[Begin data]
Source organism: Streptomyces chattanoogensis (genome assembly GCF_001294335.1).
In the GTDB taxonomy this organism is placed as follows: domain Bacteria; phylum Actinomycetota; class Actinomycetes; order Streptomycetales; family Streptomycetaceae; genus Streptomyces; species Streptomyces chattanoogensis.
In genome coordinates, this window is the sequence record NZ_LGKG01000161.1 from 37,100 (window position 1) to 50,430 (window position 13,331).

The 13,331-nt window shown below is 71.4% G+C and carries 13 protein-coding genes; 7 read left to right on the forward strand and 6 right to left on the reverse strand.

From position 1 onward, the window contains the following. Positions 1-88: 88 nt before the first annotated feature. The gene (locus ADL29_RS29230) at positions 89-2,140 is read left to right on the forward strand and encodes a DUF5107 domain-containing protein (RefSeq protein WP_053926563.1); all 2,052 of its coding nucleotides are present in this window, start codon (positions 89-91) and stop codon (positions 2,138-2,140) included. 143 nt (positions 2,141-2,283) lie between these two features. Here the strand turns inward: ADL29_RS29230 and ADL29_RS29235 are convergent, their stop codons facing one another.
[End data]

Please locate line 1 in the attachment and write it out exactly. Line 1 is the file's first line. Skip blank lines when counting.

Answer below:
Source organism: Streptomyces chattanoogensis (genome assembly GCF_001294335.1).